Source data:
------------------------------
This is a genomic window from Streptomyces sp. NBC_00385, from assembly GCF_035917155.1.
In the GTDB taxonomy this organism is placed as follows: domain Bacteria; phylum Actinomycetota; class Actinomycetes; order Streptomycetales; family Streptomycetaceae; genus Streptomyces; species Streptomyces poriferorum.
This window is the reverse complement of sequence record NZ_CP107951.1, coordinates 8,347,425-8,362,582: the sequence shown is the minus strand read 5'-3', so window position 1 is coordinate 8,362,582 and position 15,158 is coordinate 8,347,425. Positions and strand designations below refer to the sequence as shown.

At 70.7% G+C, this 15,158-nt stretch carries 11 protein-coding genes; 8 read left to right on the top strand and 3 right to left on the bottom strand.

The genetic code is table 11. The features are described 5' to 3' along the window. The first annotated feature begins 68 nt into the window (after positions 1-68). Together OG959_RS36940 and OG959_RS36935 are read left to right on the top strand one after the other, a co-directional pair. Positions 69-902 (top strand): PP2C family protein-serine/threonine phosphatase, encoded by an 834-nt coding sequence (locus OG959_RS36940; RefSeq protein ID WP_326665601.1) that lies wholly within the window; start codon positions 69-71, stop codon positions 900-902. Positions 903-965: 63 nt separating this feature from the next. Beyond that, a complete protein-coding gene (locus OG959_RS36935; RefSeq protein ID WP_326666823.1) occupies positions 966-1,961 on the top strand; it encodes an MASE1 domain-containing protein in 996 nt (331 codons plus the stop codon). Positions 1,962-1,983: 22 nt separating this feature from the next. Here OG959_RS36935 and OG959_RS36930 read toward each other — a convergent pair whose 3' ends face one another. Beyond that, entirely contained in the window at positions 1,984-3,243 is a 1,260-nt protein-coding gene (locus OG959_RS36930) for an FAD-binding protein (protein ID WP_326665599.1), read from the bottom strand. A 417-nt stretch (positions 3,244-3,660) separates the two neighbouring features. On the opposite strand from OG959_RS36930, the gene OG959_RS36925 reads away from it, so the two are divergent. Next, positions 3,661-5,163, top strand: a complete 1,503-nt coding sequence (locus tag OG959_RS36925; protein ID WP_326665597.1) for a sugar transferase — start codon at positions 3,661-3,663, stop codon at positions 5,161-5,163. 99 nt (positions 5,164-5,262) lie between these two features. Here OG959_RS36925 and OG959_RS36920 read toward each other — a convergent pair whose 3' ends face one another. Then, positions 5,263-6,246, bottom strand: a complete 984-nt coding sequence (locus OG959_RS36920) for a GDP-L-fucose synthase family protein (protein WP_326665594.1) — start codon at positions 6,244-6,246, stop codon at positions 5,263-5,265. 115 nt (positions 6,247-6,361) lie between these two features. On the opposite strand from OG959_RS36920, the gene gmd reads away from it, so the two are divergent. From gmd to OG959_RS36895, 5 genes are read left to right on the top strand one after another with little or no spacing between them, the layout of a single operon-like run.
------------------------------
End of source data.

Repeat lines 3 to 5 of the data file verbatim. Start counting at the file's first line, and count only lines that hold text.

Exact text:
This window is the reverse complement of sequence record NZ_CP107951.1, coordinates 8,347,425-8,362,582: the sequence shown is the minus strand read 5'-3', so window position 1 is coordinate 8,362,582 and position 15,158 is coordinate 8,347,425. Positions and strand designations below refer to the sequence as shown.

At 70.7% G+C, this 15,158-nt stretch carries 11 protein-coding genes; 8 read left to right on the top strand and 3 right to left on the bottom strand.

The genetic code is table 11. The features are described 5' to 3' along the window. The first annotated feature begins 68 nt into the window (after positions 1-68). Together OG959_RS36940 and OG959_RS36935 are read left to right on the top strand one after the other, a co-directional pair. Positions 69-902 (top strand): PP2C family protein-serine/threonine phosphatase, encoded by an 834-nt coding sequence (locus OG959_RS36940; RefSeq protein ID WP_326665601.1) that lies wholly within the window; start codon positions 69-71, stop codon positions 900-902. Positions 903-965: 63 nt separating this feature from the next. Beyond that, a complete protein-coding gene (locus OG959_RS36935; RefSeq protein ID WP_326666823.1) occupies positions 966-1,961 on the top strand; it encodes an MASE1 domain-containing protein in 996 nt (331 codons plus the stop codon). Positions 1,962-1,983: 22 nt separating this feature from the next. Here OG959_RS36935 and OG959_RS36930 read toward each other — a convergent pair whose 3' ends face one another. Beyond that, entirely contained in the window at positions 1,984-3,243 is a 1,260-nt protein-coding gene (locus OG959_RS36930) for an FAD-binding protein (protein ID WP_326665599.1), read from the bottom strand. A 417-nt stretch (positions 3,244-3,660) separates the two neighbouring features. On the opposite strand from OG959_RS36930, the gene OG959_RS36925 reads away from it, so the two are divergent. Next, positions 3,661-5,163, top strand: a complete 1,503-nt coding sequence (locus tag OG959_RS36925; protein ID WP_326665597.1) for a sugar transferase — start codon at positions 3,661-3,663, stop codon at positions 5,161-5,163. 99 nt (positions 5,164-5,262) lie between these two features. Here OG959_RS36925 and OG959_RS36920 read toward each other — a convergent pair whose 3' ends face one another. Then, positions 5,263-6,246, bottom strand: a complete 984-nt coding sequence (locus OG959_RS36920) for a GDP-L-fucose synthase family protein (protein WP_326665594.1) — start codon at positions 6,244-6,246, stop codon at positions 5,263-5,265. 115 nt (positions 6,247-6,361) lie between these two features. On the opposite strand from OG959_RS36920, the gene gmd reads away from it, so the two are divergent. From gmd to OG959_RS36895, 5 genes are read left to right on the top strand one after another with little or no spacing between them, the layout of a single operon-like run.